Audio tapes leaked Monday reveal authorities had a chance to save the 268 Syrian refugees—including 60 children—who drowned when their boat capsized in October 2013 but instead wasted time with, as the Times of Malta puts it, "bureaucratic wrangling and indifference." Mohammed Jammo, a Syrian doctor on the doomed boat, made multiple calls to Italian and Maltese authorities up to five hours before the disaster, pleading for help, the Washington Post reports. "We are dying, please. Don't abandon us," Jammo says during one of the calls. He told authorities the boat was taking on water and there were injured children aboard.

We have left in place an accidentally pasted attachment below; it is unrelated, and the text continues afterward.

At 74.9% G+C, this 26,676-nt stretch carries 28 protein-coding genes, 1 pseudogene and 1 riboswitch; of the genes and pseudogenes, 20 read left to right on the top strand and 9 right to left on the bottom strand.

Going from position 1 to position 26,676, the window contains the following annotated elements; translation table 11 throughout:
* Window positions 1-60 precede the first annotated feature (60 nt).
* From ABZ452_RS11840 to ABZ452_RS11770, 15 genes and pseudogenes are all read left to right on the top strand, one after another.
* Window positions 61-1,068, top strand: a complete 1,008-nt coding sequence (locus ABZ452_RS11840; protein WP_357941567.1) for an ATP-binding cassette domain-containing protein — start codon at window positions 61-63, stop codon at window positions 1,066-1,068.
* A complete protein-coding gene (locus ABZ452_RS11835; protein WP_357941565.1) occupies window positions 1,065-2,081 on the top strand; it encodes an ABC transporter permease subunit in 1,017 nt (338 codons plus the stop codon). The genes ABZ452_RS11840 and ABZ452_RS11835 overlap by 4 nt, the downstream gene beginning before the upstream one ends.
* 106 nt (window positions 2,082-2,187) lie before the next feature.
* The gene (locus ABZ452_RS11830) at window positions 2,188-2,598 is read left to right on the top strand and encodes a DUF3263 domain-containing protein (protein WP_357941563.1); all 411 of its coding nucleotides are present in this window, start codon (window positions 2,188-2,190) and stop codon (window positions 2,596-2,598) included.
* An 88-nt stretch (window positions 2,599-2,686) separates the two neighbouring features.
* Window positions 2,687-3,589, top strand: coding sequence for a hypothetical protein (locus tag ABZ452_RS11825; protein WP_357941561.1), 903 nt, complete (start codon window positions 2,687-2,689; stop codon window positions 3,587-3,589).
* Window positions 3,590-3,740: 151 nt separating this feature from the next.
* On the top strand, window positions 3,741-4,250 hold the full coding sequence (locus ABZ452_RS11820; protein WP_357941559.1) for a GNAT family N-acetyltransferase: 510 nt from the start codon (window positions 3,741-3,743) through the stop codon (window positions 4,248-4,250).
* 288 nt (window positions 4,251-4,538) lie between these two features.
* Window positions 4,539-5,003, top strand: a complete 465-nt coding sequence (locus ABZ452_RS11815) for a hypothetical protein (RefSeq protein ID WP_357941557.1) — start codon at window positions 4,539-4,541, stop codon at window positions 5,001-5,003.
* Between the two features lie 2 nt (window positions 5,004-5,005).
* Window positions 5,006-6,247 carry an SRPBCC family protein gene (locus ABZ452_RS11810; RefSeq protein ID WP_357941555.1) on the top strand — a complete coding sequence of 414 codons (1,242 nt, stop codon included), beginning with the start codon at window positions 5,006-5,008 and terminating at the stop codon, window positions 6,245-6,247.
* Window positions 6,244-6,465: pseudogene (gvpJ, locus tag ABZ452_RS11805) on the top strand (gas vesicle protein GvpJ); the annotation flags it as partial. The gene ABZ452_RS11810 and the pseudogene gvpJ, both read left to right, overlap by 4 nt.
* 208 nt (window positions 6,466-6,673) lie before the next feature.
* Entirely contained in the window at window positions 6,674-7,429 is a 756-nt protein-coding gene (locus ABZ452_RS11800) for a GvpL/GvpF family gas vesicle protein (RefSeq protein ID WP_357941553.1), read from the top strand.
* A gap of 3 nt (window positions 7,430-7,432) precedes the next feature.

Italy had a military vessel 20 nautical miles from the sinking ship but didn't send it, instead telling Jammo to call Malta. Malta told Jammo to call Italy. The sticking point: The refugee boat was technically in waters overseen by Malta but was nearly twice as close to the Italian island of Lampedusa, the Independent reports. And Malta didn't have a vessel anywhere near as close as the Italian vessel. Italian authorities also appeared hesitant to bring the refugees to Italy. Italy eventually did send its vessel—hours after the first call from Jammo—but only after a Maltese plane confirmed the boat had capsized and there were people in the water. Amnesty International says it's "reasonable to question" whether authorities from both countries did everything they could to prevent 268 people from dying. (Read more Syrian refugees stories.)